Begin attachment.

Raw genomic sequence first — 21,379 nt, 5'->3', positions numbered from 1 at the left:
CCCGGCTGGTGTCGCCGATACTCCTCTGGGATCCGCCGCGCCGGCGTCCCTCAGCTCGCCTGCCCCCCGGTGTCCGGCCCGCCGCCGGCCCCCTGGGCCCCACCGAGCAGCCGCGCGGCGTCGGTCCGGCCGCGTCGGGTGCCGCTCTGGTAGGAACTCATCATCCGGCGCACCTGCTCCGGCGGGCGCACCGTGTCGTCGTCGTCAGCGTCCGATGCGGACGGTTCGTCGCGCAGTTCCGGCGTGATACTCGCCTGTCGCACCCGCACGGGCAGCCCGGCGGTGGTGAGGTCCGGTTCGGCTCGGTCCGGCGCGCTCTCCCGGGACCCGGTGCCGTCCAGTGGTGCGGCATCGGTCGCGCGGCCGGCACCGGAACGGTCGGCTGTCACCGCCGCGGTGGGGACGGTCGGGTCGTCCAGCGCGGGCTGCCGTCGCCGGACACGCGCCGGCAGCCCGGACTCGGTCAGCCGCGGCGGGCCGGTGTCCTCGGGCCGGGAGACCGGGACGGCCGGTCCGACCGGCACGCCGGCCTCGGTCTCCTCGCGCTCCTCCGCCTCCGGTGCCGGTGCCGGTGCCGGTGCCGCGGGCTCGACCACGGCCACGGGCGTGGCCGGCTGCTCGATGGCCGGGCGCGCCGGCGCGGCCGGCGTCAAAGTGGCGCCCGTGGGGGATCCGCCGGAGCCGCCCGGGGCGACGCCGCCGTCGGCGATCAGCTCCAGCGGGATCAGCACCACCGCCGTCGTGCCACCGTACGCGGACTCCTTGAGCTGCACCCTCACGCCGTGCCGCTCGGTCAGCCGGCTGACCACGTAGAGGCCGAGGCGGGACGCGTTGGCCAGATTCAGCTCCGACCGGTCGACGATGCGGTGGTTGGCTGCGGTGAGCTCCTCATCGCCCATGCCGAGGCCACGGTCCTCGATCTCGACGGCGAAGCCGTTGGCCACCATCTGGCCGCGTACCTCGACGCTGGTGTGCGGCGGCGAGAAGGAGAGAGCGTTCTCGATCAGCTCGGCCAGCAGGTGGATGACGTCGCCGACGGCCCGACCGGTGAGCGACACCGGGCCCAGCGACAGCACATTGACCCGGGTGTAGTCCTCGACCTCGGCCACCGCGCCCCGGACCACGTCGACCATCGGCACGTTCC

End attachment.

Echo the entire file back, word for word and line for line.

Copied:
Raw genomic sequence first — 21,379 nt, 5'->3', positions numbered from 1 at the left:
CCCGGCTGGTGTCGCCGATACTCCTCTGGGATCCGCCGCGCCGGCGTCCCTCAGCTCGCCTGCCCCCCGGTGTCCGGCCCGCCGCCGGCCCCCTGGGCCCCACCGAGCAGCCGCGCGGCGTCGGTCCGGCCGCGTCGGGTGCCGCTCTGGTAGGAACTCATCATCCGGCGCACCTGCTCCGGCGGGCGCACCGTGTCGTCGTCGTCAGCGTCCGATGCGGACGGTTCGTCGCGCAGTTCCGGCGTGATACTCGCCTGTCGCACCCGCACGGGCAGCCCGGCGGTGGTGAGGTCCGGTTCGGCTCGGTCCGGCGCGCTCTCCCGGGACCCGGTGCCGTCCAGTGGTGCGGCATCGGTCGCGCGGCCGGCACCGGAACGGTCGGCTGTCACCGCCGCGGTGGGGACGGTCGGGTCGTCCAGCGCGGGCTGCCGTCGCCGGACACGCGCCGGCAGCCCGGACTCGGTCAGCCGCGGCGGGCCGGTGTCCTCGGGCCGGGAGACCGGGACGGCCGGTCCGACCGGCACGCCGGCCTCGGTCTCCTCGCGCTCCTCCGCCTCCGGTGCCGGTGCCGGTGCCGGTGCCGCGGGCTCGACCACGGCCACGGGCGTGGCCGGCTGCTCGATGGCCGGGCGCGCCGGCGCGGCCGGCGTCAAAGTGGCGCCCGTGGGGGATCCGCCGGAGCCGCCCGGGGCGACGCCGCCGTCGGCGATCAGCTCCAGCGGGATCAGCACCACCGCCGTCGTGCCACCGTACGCGGACTCCTTGAGCTGCACCCTCACGCCGTGCCGCTCGGTCAGCCGGCTGACCACGTAGAGGCCGAGGCGGGACGCGTTGGCCAGATTCAGCTCCGACCGGTCGACGATGCGGTGGTTGGCTGCGGTGAGCTCCTCATCGCCCATGCCGAGGCCACGGTCCTCGATCTCGACGGCGAAGCCGTTGGCCACCATCTGGCCGCGTACCTCGACGCTGGTGTGCGGCGGCGAGAAGGAGAGAGCGTTCTCGATCAGCTCGGCCAGCAGGTGGATGACGTCGCCGACGGCCCGACCGGTGAGCGACACCGGGCCCAGCGACAGCACATTGACCCGGGTGTAGTCCTCGACCTCGGCCACCGCGCCCCGGACCACGTCGACCATCGGCACGTTCC